The recent unrest in Ferguson, Missouri renews the questions of discrimination, excessive force and, more generally, what constitutes "justice" (or the lack thereof as the case may be). For Jews, the importance of justice cannot be understated given the dozens of biblical and rabbinic exhortations to practice justice and condemn corruption. As such, isolated instances of injustice, let alone systemic discrimination, ought to make Torah-observant Jews feel uncomfortable.
In determining who is responsible for creating the just society, we naturally look to those directly in charge. The Torah does not only teach that judges and officers need to be appointed, but that they must judge with righteousness. They should not distort their judgment, particularly through superficial prejudice or bribery - that is, manipulating the law for some personal gain.
The Ferguson shooting has led to allegations of violating both of these principles, by means of prejudicial racial profiling or cover ups in the interests of protecting the police department. Of course the subsequent protests in Ferguson are more about those who have personally endured lifetimes of this injustice than any appeal to biblical authority.
As someone who has never personally experienced racial prejudice, I can only speculate as to the frustration and indignation of the protestors, or their sense of futility of ever hoping to change the system from within. One complaint levied against the Ferguson police department is the lack of racial diversity, where only three out of 53 officers are African American servicing a community that is 67 percent African American. Ferguson Mayor James Knowels in part attributes this disparity to a pipeline problem: since many African Americans “already have this disconnect with law enforcement,” he says, they don’t seek careers in that field, and fewer therefore become police officers.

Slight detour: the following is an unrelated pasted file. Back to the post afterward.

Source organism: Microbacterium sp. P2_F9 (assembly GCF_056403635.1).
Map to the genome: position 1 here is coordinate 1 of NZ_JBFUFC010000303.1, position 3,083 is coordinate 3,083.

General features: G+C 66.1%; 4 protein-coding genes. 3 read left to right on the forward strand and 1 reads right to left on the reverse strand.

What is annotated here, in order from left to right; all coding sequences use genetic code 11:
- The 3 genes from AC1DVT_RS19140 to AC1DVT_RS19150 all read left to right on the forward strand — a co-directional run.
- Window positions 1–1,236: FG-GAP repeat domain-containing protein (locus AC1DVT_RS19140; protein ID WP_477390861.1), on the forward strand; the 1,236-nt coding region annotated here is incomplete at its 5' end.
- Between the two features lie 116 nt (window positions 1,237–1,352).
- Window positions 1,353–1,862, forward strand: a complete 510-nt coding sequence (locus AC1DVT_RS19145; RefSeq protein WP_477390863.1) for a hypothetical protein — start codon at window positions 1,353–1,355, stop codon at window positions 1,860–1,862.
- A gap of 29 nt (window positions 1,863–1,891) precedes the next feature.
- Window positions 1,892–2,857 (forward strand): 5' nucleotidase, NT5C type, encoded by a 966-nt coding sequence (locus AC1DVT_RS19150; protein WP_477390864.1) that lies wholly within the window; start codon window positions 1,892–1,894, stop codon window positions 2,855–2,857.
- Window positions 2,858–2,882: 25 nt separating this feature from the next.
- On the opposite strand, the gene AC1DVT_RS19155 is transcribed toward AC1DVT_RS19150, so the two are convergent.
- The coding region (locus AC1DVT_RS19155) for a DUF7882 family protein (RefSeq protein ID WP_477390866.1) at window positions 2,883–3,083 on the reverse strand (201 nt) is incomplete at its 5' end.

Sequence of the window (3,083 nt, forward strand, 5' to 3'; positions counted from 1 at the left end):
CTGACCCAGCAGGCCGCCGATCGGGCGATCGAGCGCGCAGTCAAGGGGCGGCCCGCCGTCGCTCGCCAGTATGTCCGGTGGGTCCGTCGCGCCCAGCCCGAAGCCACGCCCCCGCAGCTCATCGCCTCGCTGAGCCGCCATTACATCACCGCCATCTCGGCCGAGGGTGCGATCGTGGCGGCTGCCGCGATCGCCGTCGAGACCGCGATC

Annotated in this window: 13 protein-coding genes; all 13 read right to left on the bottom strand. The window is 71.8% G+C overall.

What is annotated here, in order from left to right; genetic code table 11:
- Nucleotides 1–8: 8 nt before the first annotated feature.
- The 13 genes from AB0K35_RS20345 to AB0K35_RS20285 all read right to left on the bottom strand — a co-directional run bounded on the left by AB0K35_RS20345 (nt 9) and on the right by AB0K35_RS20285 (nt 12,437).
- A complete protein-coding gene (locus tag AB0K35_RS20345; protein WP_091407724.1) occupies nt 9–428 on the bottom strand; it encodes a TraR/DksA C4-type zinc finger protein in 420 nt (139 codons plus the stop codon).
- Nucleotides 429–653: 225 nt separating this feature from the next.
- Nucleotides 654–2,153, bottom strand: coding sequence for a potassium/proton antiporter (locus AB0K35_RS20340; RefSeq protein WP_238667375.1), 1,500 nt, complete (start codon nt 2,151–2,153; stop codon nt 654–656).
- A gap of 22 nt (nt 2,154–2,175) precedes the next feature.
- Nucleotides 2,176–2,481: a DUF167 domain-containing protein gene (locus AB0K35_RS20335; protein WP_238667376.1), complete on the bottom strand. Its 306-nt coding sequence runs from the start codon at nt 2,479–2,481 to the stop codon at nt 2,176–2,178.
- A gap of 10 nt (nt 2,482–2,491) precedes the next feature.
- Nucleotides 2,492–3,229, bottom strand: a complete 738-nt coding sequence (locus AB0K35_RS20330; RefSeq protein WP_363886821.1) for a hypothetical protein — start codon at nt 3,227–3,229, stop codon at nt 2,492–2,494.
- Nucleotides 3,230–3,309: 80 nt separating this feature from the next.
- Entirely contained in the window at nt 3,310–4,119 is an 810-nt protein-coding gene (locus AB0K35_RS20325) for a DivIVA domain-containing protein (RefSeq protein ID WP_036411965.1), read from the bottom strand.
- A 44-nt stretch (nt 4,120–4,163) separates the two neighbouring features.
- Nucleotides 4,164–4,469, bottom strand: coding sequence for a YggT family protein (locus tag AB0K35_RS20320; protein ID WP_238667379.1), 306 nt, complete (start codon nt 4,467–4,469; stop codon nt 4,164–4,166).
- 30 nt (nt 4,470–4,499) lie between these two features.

The higher levels of government are also dominated by whites, despite the African American majority. But then again, the voting turnout has been estimated at a depressing 12 percent. While there are undoubtedly a myriad of factors behind this lack of civic engagement, there is little doubt that disengagement from the society only perpetuates the problems.
Thus far, the communal response to the Ferguson shooting has come in the form of public proclamations and protests. While these reactions are no doubt important to a democratic society, if we look at what can be done through the eyes of the Torah, we understand that raging against the machine is not enough.
Judges and officers are required to be honest and ethical, but the commandment to appoint the honest and ethical judges and officers falls squarely on the community: "you shall appoint for yourself judges and officers." Thus it should not be surprising to find the Jewish people held accountable for the corruption of their leaders, as we are taught in Ruth Rabba 1:7, "woe unto the generation who judges their judges," – for after all, they were the ones who appointed them in the first place.
None of this is to imply that people who do not vote or run for office deserve to be oppressed. Rather, it suggests that the solution for creating a just society or fixing a corrupt system is not to abdicate our responsibilities as citizens out of frustration, but to take the opportunity that civic rights offer us to reengage and create a true, just and peaceful society.
Rabbi Joshua Yuter served as the rabbi of The Stanton St. Shul in New York from 2008 to 2014, when he moved to Israel. He is a member of the Rabbinical Council of America, the International Rabbinic Fellowship and Rabbis Without Borders. In 2012, he was ranked in the Top Ten Jewish Influencers for "creative and strategic use of social media to positively impact the Jewish community.
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